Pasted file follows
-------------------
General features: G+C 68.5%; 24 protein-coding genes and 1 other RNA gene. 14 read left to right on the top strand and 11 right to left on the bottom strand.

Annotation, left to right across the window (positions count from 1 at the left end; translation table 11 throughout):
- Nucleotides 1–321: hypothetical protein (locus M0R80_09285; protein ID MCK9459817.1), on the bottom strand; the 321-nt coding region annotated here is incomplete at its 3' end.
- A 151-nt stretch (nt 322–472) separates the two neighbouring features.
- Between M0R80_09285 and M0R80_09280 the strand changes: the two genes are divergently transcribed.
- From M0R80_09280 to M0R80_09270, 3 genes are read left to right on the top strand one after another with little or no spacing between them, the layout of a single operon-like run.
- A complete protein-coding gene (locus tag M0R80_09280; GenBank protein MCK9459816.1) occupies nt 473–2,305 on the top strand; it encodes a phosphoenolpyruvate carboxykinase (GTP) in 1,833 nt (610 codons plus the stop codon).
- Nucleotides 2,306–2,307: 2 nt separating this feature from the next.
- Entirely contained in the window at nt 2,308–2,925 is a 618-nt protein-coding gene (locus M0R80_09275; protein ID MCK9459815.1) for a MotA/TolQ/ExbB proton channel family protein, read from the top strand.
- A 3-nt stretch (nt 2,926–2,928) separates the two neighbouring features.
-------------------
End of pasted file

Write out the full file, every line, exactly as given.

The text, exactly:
General features: G+C 68.5%; 24 protein-coding genes and 1 other RNA gene. 14 read left to right on the top strand and 11 right to left on the bottom strand.

Annotation, left to right across the window (positions count from 1 at the left end; translation table 11 throughout):
- Nucleotides 1–321: hypothetical protein (locus M0R80_09285; protein ID MCK9459817.1), on the bottom strand; the 321-nt coding region annotated here is incomplete at its 3' end.
- A 151-nt stretch (nt 322–472) separates the two neighbouring features.
- Between M0R80_09285 and M0R80_09280 the strand changes: the two genes are divergently transcribed.
- From M0R80_09280 to M0R80_09270, 3 genes are read left to right on the top strand one after another with little or no spacing between them, the layout of a single operon-like run.
- A complete protein-coding gene (locus tag M0R80_09280; GenBank protein MCK9459816.1) occupies nt 473–2,305 on the top strand; it encodes a phosphoenolpyruvate carboxykinase (GTP) in 1,833 nt (610 codons plus the stop codon).
- Nucleotides 2,306–2,307: 2 nt separating this feature from the next.
- Entirely contained in the window at nt 2,308–2,925 is a 618-nt protein-coding gene (locus M0R80_09275; protein ID MCK9459815.1) for a MotA/TolQ/ExbB proton channel family protein, read from the top strand.
- A 3-nt stretch (nt 2,926–2,928) separates the two neighbouring features.